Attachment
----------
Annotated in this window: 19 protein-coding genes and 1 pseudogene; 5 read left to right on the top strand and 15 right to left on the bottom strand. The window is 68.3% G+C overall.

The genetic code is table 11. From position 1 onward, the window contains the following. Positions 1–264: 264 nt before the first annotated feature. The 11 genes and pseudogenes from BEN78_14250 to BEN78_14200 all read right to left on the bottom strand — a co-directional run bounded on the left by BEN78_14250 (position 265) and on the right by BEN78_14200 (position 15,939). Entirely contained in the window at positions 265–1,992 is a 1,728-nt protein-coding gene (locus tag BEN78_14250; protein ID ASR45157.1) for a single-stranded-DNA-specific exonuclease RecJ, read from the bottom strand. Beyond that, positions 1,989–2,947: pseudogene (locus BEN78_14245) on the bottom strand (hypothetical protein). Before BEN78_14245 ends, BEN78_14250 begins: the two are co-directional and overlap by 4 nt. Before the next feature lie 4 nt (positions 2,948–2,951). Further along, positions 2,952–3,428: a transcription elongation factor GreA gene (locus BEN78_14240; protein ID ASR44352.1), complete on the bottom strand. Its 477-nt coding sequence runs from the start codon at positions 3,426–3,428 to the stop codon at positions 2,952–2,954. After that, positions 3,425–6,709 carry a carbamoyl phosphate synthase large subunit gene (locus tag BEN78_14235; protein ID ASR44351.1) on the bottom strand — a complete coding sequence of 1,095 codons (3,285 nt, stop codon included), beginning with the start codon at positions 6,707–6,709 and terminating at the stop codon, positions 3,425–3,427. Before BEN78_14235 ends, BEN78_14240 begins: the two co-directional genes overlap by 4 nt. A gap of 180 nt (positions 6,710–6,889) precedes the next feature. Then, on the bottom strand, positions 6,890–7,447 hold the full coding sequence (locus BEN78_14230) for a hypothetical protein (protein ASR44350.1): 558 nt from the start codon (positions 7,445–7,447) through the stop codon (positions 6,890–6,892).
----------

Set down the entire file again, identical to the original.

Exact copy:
Annotated in this window: 19 protein-coding genes and 1 pseudogene; 5 read left to right on the top strand and 15 right to left on the bottom strand. The window is 68.3% G+C overall.

The genetic code is table 11. From position 1 onward, the window contains the following. Positions 1–264: 264 nt before the first annotated feature. The 11 genes and pseudogenes from BEN78_14250 to BEN78_14200 all read right to left on the bottom strand — a co-directional run bounded on the left by BEN78_14250 (position 265) and on the right by BEN78_14200 (position 15,939). Entirely contained in the window at positions 265–1,992 is a 1,728-nt protein-coding gene (locus tag BEN78_14250; protein ID ASR45157.1) for a single-stranded-DNA-specific exonuclease RecJ, read from the bottom strand. Beyond that, positions 1,989–2,947: pseudogene (locus BEN78_14245) on the bottom strand (hypothetical protein). Before BEN78_14245 ends, BEN78_14250 begins: the two are co-directional and overlap by 4 nt. Before the next feature lie 4 nt (positions 2,948–2,951). Further along, positions 2,952–3,428: a transcription elongation factor GreA gene (locus BEN78_14240; protein ID ASR44352.1), complete on the bottom strand. Its 477-nt coding sequence runs from the start codon at positions 3,426–3,428 to the stop codon at positions 2,952–2,954. After that, positions 3,425–6,709 carry a carbamoyl phosphate synthase large subunit gene (locus tag BEN78_14235; protein ID ASR44351.1) on the bottom strand — a complete coding sequence of 1,095 codons (3,285 nt, stop codon included), beginning with the start codon at positions 6,707–6,709 and terminating at the stop codon, positions 3,425–3,427. Before BEN78_14235 ends, BEN78_14240 begins: the two co-directional genes overlap by 4 nt. A gap of 180 nt (positions 6,710–6,889) precedes the next feature. Then, on the bottom strand, positions 6,890–7,447 hold the full coding sequence (locus BEN78_14230) for a hypothetical protein (protein ASR44350.1): 558 nt from the start codon (positions 7,445–7,447) through the stop codon (positions 6,890–6,892).